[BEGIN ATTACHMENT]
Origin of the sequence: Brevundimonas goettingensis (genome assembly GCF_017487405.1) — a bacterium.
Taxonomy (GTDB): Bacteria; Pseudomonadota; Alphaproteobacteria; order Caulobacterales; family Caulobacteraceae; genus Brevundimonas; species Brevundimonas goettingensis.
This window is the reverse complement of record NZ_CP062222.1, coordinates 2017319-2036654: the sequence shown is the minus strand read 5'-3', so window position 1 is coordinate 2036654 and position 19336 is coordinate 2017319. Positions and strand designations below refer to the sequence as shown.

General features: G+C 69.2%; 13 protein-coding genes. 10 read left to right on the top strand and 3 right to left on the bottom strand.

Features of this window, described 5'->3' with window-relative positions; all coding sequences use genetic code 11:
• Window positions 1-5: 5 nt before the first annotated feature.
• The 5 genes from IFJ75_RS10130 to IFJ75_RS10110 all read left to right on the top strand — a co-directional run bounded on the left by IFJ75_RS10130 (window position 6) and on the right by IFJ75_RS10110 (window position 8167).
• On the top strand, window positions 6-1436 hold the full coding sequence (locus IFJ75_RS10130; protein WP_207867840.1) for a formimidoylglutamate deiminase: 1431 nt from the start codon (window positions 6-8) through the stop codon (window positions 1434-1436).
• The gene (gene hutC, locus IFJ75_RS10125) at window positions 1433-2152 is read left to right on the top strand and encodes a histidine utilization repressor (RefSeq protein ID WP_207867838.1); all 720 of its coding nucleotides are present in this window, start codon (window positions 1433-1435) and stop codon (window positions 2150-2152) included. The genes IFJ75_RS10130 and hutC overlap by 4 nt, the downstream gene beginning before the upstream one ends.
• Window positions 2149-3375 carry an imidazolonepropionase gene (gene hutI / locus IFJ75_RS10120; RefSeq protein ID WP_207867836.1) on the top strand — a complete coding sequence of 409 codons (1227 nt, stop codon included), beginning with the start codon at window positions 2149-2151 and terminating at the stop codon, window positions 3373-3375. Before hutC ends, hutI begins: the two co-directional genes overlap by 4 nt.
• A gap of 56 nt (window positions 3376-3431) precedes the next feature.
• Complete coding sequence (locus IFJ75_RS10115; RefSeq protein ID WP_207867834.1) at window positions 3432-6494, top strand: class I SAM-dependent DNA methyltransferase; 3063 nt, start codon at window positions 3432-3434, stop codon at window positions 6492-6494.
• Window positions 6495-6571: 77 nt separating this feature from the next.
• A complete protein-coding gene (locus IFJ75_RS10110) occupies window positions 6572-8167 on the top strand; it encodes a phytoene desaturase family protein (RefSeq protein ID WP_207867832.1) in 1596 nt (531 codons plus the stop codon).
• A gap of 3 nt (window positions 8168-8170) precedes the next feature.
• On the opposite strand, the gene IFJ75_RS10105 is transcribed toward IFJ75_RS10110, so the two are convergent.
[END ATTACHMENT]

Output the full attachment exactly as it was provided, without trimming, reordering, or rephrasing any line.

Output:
Origin of the sequence: Brevundimonas goettingensis (genome assembly GCF_017487405.1) — a bacterium.
Taxonomy (GTDB): Bacteria; Pseudomonadota; Alphaproteobacteria; order Caulobacterales; family Caulobacteraceae; genus Brevundimonas; species Brevundimonas goettingensis.
This window is the reverse complement of record NZ_CP062222.1, coordinates 2017319-2036654: the sequence shown is the minus strand read 5'-3', so window position 1 is coordinate 2036654 and position 19336 is coordinate 2017319. Positions and strand designations below refer to the sequence as shown.

General features: G+C 69.2%; 13 protein-coding genes. 10 read left to right on the top strand and 3 right to left on the bottom strand.

Features of this window, described 5'->3' with window-relative positions; all coding sequences use genetic code 11:
• Window positions 1-5: 5 nt before the first annotated feature.
• The 5 genes from IFJ75_RS10130 to IFJ75_RS10110 all read left to right on the top strand — a co-directional run bounded on the left by IFJ75_RS10130 (window position 6) and on the right by IFJ75_RS10110 (window position 8167).
• On the top strand, window positions 6-1436 hold the full coding sequence (locus IFJ75_RS10130; protein WP_207867840.1) for a formimidoylglutamate deiminase: 1431 nt from the start codon (window positions 6-8) through the stop codon (window positions 1434-1436).
• The gene (gene hutC, locus IFJ75_RS10125) at window positions 1433-2152 is read left to right on the top strand and encodes a histidine utilization repressor (RefSeq protein ID WP_207867838.1); all 720 of its coding nucleotides are present in this window, start codon (window positions 1433-1435) and stop codon (window positions 2150-2152) included. The genes IFJ75_RS10130 and hutC overlap by 4 nt, the downstream gene beginning before the upstream one ends.
• Window positions 2149-3375 carry an imidazolonepropionase gene (gene hutI / locus IFJ75_RS10120; RefSeq protein ID WP_207867836.1) on the top strand — a complete coding sequence of 409 codons (1227 nt, stop codon included), beginning with the start codon at window positions 2149-2151 and terminating at the stop codon, window positions 3373-3375. Before hutC ends, hutI begins: the two co-directional genes overlap by 4 nt.
• A gap of 56 nt (window positions 3376-3431) precedes the next feature.
• Complete coding sequence (locus IFJ75_RS10115; RefSeq protein ID WP_207867834.1) at window positions 3432-6494, top strand: class I SAM-dependent DNA methyltransferase; 3063 nt, start codon at window positions 3432-3434, stop codon at window positions 6492-6494.
• Window positions 6495-6571: 77 nt separating this feature from the next.
• A complete protein-coding gene (locus IFJ75_RS10110) occupies window positions 6572-8167 on the top strand; it encodes a phytoene desaturase family protein (RefSeq protein ID WP_207867832.1) in 1596 nt (531 codons plus the stop codon).
• A gap of 3 nt (window positions 8168-8170) precedes the next feature.
• On the opposite strand, the gene IFJ75_RS10105 is transcribed toward IFJ75_RS10110, so the two are convergent.